You can open the Java file that was generated from an Xbase DSL instance by right-clicking the DSL editor and selecting Open Generated File.

Interruption of Incremental Build

Instead of blocking the user with a modal dialog, running incremental builds will be now get interrupted when a user saves a file. Less blocking, yay!

New Formatter (Provisional)

Xtext 2.8 comes with a new formatting API in addition to the previous API. The new API allows to implement formatting not only based on the static structure of the grammar but also on the actual model structure. This overcomes many limitations of the previous API, which was present since the first version of Xtext. Things that are now possible include:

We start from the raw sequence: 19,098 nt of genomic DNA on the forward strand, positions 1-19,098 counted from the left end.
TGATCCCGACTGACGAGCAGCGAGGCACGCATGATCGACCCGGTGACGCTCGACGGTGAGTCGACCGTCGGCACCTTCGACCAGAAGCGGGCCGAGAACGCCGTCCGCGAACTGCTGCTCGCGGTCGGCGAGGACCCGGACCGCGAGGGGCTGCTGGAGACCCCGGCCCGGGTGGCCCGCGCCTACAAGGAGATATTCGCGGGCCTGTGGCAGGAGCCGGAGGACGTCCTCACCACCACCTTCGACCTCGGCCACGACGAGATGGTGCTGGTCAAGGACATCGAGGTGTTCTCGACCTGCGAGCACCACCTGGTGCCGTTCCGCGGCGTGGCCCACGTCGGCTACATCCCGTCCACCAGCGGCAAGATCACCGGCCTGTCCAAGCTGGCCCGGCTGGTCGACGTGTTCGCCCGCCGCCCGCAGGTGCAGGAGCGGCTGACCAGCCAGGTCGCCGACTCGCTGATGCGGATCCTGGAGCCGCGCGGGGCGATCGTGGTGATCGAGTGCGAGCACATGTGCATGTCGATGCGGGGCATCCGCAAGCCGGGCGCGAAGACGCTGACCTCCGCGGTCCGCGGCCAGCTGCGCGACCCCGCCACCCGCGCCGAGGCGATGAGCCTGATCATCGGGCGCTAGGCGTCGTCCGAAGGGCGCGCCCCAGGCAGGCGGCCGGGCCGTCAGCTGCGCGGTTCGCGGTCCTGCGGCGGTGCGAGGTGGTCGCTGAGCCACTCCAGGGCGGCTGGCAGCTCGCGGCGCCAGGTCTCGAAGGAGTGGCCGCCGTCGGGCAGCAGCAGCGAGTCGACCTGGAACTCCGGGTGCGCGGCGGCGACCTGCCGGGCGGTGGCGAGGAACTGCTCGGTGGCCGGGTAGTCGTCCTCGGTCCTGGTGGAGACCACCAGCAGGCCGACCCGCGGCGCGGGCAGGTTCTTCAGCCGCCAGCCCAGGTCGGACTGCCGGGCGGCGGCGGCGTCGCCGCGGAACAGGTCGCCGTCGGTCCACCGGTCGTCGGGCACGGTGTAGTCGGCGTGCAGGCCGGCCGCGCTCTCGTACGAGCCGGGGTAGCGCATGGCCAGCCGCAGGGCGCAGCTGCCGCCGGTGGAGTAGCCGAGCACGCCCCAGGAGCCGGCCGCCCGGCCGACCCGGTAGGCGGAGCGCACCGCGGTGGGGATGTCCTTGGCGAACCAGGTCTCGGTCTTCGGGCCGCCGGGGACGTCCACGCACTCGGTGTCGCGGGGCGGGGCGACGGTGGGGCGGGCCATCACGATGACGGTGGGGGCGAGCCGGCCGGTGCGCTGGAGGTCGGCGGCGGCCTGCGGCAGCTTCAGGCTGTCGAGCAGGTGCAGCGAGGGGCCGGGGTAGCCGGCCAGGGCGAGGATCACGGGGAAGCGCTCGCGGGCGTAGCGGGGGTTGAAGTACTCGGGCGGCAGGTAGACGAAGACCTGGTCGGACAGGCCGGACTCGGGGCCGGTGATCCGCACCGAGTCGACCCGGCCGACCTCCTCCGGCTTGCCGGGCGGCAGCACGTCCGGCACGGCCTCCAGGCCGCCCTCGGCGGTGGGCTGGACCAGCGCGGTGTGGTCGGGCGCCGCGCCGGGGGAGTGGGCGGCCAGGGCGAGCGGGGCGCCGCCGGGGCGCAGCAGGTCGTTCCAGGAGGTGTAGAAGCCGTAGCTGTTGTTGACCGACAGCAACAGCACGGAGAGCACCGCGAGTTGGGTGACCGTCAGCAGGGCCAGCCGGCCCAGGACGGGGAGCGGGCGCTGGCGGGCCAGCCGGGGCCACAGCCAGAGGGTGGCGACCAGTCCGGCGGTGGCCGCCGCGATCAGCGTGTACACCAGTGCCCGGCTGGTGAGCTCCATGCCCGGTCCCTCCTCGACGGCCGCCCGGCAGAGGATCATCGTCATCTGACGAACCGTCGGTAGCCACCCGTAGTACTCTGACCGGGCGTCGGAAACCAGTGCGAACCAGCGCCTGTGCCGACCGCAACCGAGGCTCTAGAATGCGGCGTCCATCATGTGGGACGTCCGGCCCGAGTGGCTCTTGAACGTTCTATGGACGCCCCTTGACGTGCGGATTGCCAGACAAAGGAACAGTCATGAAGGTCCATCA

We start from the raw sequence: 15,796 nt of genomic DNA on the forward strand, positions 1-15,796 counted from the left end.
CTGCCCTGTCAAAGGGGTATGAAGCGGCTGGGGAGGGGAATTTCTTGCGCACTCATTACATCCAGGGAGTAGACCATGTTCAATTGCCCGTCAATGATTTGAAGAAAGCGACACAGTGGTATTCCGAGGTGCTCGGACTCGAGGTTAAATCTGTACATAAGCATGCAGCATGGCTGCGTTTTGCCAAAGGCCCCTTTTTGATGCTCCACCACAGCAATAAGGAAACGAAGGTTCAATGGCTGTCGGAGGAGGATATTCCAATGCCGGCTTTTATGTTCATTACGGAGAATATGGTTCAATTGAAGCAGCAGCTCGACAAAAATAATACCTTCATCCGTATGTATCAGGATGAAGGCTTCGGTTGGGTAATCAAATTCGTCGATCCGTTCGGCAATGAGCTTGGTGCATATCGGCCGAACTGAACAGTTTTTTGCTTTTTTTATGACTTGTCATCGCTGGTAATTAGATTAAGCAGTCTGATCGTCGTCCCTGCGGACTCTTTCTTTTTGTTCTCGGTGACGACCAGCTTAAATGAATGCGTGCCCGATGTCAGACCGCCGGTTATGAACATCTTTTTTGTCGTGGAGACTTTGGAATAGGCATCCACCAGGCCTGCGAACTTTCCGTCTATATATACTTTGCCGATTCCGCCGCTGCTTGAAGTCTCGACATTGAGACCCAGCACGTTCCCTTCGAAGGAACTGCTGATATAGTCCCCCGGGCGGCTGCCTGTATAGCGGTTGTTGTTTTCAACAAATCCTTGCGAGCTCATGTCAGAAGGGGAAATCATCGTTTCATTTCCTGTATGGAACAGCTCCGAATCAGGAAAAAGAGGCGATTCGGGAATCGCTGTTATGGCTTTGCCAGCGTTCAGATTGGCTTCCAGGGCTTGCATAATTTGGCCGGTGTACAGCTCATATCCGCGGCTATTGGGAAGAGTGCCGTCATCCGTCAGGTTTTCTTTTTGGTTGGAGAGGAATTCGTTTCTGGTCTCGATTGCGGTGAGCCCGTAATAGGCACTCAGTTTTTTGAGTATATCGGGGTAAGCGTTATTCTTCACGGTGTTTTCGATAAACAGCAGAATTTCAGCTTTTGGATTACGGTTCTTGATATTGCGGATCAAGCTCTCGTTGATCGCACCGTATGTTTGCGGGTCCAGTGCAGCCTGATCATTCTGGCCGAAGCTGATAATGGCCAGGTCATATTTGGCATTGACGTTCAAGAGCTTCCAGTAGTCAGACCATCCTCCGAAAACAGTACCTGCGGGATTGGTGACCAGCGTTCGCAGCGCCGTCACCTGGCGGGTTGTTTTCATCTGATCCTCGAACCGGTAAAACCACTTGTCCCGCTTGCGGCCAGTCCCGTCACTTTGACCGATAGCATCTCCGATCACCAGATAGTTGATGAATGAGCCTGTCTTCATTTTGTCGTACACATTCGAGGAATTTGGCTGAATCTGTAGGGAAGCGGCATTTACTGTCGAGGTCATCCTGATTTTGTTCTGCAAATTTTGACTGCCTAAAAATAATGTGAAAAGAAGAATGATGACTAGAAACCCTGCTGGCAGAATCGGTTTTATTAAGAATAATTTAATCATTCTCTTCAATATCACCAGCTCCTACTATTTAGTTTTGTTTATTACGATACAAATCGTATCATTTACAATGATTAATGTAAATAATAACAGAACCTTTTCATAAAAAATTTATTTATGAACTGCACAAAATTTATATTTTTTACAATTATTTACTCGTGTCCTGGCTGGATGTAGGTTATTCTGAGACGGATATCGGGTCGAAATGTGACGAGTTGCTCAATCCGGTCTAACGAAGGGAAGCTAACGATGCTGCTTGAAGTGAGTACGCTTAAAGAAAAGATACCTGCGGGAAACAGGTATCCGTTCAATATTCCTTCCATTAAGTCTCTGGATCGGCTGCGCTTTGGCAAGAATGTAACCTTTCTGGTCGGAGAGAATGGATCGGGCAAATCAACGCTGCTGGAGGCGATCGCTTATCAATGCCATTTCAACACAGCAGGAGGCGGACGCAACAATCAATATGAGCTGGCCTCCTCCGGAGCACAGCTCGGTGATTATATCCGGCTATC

• Add line breaks to long lists of items but keep short lists in one line.
  • Arrange elements in a tabular layout.
  • Apply formatting to values of data type rules or comments.
  • Consider the existing whitespace information and implement an adaptive layout.
  • Provide user configurable preferences for the formatting settings.

More details are found in the documentation.

Storable Resources (Provisional)

Full resolution of Xtext resources can be very expensive. During compilation, complex languages like Xtend go through different phases that involve a lot of computation. With 2.8 we have introduced the possibility to store computed resource state and load it on demand if no changes are expected. We have activated this for Xtend and it reduces the amount of work for incremental changes significantly as dependent resources get loaded from storage much quicker. The API is still provisional for now.

Xtend Features

Convert Java to Xtend